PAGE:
even if this means doing only what Erma did
for the elderly woman in the airport.
She did what she could.
This is the message
the Church sets before us in today’s gospel.
This is the challenge
Jesus sets before us in today’s liturgy.
It is the challenge to take to heart
the point of Jesus’ parable about Lazarus.
It is the challenge
to begin loving one another as Jesus loves us.

26th Sunday of the Year
Amos 6:1a, 4–7; 1 Timothy 6:11–16; Luke 16:19–31
Sin of omission
We commit the sin of omission by neglecting to do
what we ought to do.
Jesus said,] “Lazarus . . . used to be brought
to the rich man’s door,
hoping to eat the bits of food that fell
from the rich man’s table.” Luke 16:20–21
Father Albert Hurtado
was known in South America
as the “apostle to the poor.”
His father died
when he was only four years old.
The Hurtado family was left penniless.
Thus Albert learned at an early age
what it was like to be poor.
When he got to high school,
Albert began spending Sunday afternoons
in the poorest slum in Santiago, Chile.
The streets of the slum
were nothing but a sea of mud—
no sidewalks, streetlights, or sewers.
Bars and brothels flourished.
So did swarms of mosquitoes and
and armies of rats.
Amidst this squalor,
young Albert would help the needy
in whatever way he could.
When Albert went to college,
he continued helping the needy,
even though he was working his way
through school and
helping to support his family.
Albert entered a Jesuit seminary
at age 24 and became a priest.
One day he was giving a retreat
to a large group of prominent people.
Suddenly he stopped speaking.
After a long silence he said:
“I find it hard to go on.
I didn’t sleep last night.
And you wouldn’t have either,
had you experienced what I did.
“I got back to the Jesuit residence late.
A freezing rain was falling.
Just as I was about to enter the door,
I saw a man in shirtsleeves,
standing next to a wall.
“He was thin and shaking with a fever.
When he saw me,
he asked if I could give him
the price of a bed so that he could
spend the night at a local hostel.
“It occurred to me
that on nights like this,
homeless men
like him walk the streets . . .
and end up sleeping in doorways.
Each one of these men is Christ,
and we’re doing nothing to help them.”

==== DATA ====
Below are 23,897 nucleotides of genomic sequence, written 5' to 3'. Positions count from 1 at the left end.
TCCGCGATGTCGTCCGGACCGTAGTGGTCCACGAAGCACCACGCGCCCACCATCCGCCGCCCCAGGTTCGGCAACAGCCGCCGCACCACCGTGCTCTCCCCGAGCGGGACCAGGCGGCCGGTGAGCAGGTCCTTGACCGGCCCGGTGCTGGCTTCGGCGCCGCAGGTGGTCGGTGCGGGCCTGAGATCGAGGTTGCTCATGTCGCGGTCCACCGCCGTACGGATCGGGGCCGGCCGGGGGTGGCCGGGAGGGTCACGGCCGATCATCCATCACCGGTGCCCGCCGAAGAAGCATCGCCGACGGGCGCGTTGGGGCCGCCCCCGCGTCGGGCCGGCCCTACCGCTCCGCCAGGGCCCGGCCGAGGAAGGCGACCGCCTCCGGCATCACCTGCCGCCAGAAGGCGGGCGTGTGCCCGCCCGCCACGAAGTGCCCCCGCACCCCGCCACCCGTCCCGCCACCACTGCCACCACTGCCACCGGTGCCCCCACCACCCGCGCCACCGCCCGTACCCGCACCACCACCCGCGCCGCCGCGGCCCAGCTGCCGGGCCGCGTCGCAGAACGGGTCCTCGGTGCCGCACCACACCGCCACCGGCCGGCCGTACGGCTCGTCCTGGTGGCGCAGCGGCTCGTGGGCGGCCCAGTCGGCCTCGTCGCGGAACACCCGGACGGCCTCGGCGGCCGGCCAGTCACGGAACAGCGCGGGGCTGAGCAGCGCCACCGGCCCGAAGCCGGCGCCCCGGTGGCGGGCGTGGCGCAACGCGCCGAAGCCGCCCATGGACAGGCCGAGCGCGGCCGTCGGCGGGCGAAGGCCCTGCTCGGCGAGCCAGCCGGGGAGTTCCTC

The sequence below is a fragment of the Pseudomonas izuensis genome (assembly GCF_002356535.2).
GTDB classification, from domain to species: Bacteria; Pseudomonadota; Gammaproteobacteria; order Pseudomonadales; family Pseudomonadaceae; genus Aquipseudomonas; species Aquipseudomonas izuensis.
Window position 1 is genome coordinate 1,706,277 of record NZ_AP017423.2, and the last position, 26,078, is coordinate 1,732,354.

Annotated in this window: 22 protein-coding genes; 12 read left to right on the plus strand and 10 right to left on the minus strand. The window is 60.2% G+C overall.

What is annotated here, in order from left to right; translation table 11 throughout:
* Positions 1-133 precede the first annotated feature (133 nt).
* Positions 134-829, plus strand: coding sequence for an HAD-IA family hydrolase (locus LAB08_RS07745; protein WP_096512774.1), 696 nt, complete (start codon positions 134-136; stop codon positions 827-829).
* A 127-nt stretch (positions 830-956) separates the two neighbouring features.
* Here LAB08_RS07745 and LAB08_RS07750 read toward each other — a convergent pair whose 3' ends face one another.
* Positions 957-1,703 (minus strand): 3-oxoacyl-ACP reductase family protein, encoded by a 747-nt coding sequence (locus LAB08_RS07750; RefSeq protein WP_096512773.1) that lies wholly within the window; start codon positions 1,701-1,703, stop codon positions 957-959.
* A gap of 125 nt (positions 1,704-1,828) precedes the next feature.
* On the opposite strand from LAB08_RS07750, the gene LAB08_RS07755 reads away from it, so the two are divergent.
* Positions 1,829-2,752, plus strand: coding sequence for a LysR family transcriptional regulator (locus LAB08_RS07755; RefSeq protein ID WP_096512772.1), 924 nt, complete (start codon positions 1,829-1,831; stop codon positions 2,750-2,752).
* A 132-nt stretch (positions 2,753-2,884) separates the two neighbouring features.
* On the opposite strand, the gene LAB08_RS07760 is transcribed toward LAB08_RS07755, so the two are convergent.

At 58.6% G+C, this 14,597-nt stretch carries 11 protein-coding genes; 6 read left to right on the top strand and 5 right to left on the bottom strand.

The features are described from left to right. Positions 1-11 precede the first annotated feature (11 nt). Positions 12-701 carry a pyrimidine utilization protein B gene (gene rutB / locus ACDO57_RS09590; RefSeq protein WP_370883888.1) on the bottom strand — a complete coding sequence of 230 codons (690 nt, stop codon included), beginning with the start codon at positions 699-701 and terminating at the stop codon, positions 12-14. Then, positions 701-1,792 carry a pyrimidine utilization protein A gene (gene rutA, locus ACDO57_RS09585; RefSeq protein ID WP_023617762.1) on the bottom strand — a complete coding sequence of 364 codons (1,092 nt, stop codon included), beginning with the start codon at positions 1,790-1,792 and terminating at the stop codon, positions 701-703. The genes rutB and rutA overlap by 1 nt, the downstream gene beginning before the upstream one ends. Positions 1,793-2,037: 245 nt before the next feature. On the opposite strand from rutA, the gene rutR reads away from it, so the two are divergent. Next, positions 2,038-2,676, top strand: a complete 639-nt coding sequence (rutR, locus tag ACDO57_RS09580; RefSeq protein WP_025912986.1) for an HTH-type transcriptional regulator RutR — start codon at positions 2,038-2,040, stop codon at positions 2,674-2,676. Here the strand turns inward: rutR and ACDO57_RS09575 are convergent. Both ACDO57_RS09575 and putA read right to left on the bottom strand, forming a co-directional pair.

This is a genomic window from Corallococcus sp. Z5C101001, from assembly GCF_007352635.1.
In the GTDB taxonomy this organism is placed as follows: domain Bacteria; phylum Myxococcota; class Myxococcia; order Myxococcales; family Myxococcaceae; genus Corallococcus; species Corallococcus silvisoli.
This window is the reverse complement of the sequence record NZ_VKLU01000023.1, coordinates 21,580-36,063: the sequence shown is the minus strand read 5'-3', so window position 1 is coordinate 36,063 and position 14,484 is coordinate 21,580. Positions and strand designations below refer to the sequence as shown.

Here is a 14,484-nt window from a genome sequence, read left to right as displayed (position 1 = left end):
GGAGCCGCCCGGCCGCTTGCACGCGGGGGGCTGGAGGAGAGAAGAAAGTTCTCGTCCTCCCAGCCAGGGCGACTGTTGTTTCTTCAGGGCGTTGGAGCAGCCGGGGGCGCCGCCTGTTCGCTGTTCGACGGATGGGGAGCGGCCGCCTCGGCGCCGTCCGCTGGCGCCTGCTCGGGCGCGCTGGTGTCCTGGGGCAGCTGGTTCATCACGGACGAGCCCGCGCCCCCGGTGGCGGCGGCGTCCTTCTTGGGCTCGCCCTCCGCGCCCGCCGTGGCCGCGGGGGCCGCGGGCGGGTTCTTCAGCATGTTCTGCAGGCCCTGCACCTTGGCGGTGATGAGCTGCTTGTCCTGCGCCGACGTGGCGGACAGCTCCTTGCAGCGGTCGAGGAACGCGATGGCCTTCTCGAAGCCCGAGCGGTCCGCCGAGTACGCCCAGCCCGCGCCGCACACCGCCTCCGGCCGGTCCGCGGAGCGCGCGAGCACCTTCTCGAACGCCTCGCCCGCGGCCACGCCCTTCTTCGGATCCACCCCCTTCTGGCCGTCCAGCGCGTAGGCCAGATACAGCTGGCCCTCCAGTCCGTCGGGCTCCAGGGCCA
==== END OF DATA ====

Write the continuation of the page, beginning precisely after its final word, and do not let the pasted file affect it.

The retreatants left that weekend
deeply moved.
To make a long story short,
the retreatants followed up
their retreat in a remarkable way.
They organized and financed
the construction
of a string of hostels across Chile,
where the poor
could always find temporary shelter.
Sometime before Father Hurtado died
from cancer at the age of 50,
he confided to a close friend
that when he looked into the face
of the man in the freezing rain,
the night before the retreat,
he saw the face of Christ.
After his death, the hostels in Chile
continued to spread
across South America.
In 1994
Pope John Paul II beatified him.
The story of Father Hurtado fits in
with today’s Gospel reading about
the rich man and Lazarus.
The needs of Lazarus were small,
and it would have been so easy
to help him.
The sin of the rich man, therefore,
was not that he kicked Lazarus
each time he passed him.
It was not that he yelled obscenities
at him whenever he saw him.
It was not that he ordered him
removed from his property.
The sin of the rich man
was that he simply ignored him.
It was not a sin of commission—
doing something
he shouldn’t have done.
It was a sin of omission—not doing
something he could have done.
The sin of the rich man was that
he never lifted one finger
to help someone
who needed help so badly
and whom he could have helped so easily.
What do the stories of Father Hurtado
and of the rich man and Lazarus
have to say today
to our nation and to ourselves?
One of the most provocative responses
to that question came
some years ago during Pope John Paul’s
visit to the United States.
In a homily during an outdoor Mass
at Yankee Stadium in New York, he said:
We cannot stand idly by,
enjoying our own riches and freedom,
if in any place
the Lazarus of the 20th century
stands at our door. . . .
Riches and freedom
create a special obligation. . . .
In the name of the solidarity
that binds us together
in a common humanity, I proclaim
the dignity of every human person.
The rich man and Lazarus
are both human beings,
both of them equally created
in the image of God,
both of them equally redeemed
by Christ at a great price,
the price of the precious blood of Christ. . . .
The poor of the United States
and of the world
are your brothers and sisters in Christ.
You must never be content
to leave them just the crumbs of the feast.
You must take of your substance,
and not just of your abundance,
in order to help them.
And you must treat them like guests
at your family table.
What the Holy Father said then
is still true today—
perhaps even more so.
It is the challenge to take to heart
the point of Jesus’ parable about Lazarus.
It is the challenge to look into our heart
and ask the Holy Spirit who dwells there
what response we ought to make to it.
Let us close with a reflection
by Francis Bacon,
the great 16th-century British statesman.
He wrote:
It is not what we eat,
but what we digest
that makes us strong.
It is not what we gain,
but what we save
that makes us rich.
It is not what we read,
but what we remember
that makes us learn.
It is not what we preach,
but what we practice
that makes us Christians.